Largely out of sight and out of mind, Haiti is only a topic in conjunction to some misfortune. Unfortunately for its inhabitants, that’s an all-too-common occurrence.
When Hurricane Matthew tore through the Caribbean last week, Haiti was the hardest hit. More than 1,000 people were killed, thousands more injured and large parts of the population displaced. Some 1.5 million people are at risk, not least from an outbreak of cholera, for which the World Health Organization is issuing a million vaccines.
The hurricane has caused extensive damage to the island nation that is still recovering from a devastating 2010 earthquake. Torrential rainfall and high winds have caused severe flooding, washed away bridges, and destroyed or damaged thousands of homes. The United Nations this week launched an appeal for US$119 million to bring life-saving assistance to 750,000 people in southwest Haiti.
“Hurricane Matthew has resulted in the largest humanitarian crisis in Haiti since the 2010 earthquake at a time when the country is already facing an increase in the number of cholera cases, and severe food insecurity and malnutrition,” it said in issuing the appeal.
All of the efforts in Haiti are directed at immediate humanitarian aid, as is appropriate. Before long, however, some longer-term planning will be needed to help put the country back on track – restoring it to what it was doesn’t make much sense, as what it was is not what anybody wants it to be.
The poorest country in the hemisphere, Haiti has seen many disasters in its history, including hurricanes, floods and landslides brought on by massive deforestation (take a look at satellite photos online to see the marked contrast between Haiti and the neighbouring Dominican Republic). But the damage from Hurricane Matthew may be even more catastrophic than the 2010 earthquake that literally tore the place apart, itself a new level of devastation for the country.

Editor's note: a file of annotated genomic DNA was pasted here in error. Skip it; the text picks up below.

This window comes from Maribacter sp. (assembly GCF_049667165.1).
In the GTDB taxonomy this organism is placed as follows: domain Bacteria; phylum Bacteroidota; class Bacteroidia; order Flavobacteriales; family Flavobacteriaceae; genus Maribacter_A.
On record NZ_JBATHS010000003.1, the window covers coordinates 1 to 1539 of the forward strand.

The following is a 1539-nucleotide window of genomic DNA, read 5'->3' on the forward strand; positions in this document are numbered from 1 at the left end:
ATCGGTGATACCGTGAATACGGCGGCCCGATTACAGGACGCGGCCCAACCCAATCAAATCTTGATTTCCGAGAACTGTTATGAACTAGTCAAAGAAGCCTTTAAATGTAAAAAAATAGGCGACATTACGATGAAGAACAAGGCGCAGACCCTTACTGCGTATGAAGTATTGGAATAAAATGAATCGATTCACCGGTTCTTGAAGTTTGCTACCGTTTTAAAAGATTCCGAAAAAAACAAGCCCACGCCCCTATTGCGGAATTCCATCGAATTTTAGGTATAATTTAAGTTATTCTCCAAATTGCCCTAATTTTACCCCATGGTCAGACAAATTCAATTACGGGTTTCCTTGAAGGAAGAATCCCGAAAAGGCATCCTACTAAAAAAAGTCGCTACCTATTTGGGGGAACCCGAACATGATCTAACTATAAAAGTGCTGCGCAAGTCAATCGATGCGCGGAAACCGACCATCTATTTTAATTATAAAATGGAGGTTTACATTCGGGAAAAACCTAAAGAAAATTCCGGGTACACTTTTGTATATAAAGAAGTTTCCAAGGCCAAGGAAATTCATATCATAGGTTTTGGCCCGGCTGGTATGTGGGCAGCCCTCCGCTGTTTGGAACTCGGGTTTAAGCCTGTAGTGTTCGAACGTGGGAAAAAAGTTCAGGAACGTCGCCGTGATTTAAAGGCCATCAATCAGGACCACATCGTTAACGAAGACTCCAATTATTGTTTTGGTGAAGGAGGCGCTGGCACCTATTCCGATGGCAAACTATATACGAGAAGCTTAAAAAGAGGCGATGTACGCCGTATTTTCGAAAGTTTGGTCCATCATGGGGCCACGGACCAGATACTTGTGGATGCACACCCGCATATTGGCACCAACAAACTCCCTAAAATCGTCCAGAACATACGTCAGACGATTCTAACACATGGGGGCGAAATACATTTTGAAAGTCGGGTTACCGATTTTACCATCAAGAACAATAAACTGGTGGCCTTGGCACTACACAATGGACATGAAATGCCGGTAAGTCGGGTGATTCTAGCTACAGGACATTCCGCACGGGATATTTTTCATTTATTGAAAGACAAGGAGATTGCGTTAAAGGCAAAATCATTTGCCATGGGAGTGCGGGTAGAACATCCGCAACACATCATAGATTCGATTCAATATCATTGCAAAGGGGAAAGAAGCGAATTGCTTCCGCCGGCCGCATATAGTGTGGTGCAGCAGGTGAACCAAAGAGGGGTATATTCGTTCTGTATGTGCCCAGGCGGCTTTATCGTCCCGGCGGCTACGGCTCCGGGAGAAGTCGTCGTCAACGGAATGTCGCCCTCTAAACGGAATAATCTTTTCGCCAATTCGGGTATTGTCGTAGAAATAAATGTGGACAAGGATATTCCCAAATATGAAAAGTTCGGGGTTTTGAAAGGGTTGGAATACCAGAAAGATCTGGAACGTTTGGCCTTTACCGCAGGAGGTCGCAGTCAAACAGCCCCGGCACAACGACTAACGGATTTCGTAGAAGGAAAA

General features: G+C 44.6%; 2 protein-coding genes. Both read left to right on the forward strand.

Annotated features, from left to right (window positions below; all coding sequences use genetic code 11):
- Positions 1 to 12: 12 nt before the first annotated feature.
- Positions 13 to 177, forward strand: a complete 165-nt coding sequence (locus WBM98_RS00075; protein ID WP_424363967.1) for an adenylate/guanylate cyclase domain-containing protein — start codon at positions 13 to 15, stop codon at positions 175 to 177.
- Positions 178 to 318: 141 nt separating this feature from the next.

The widespread ruin is tied to the nation’s woeful history. Buildings were not of a standard to withstand a natural disaster. The government, largely disrupted by the emergency, had no resources to deal with what happened. A legacy of colonial rule, foreign intervention, U.S. occupation, aggressive neo-liberal economics, ruthless dictators and political infighting have left Haiti a basket case.
In a country where a small minority is very wealthy, and the vast majority live in extreme poverty, an elitist system developed whereby inequity was widespread. At times, the election of populists such as Jean-Bertrand Aristide were seen as a victory for democracy, a chance for the vast amounts of poor to see a more level playing field, but things didn’t pan out as planned, leading to more unrest.
With international attention on Haiti, and the aid money flowing in, there’s an opportunity to help residents reconstruct not only the infrastructure but the system of government.
There’s a need to rebuild the Haitian state, which seems to have collapsed along with the buildings in the capital. Both the physical reconstruction and a new government model will take time – a long-term commitment is required.
Given the country is still recovering from an earthquake almost seven years ago, the hurricane demonstrates the international community has to be in it for the long haul, as there are no short-term solutions.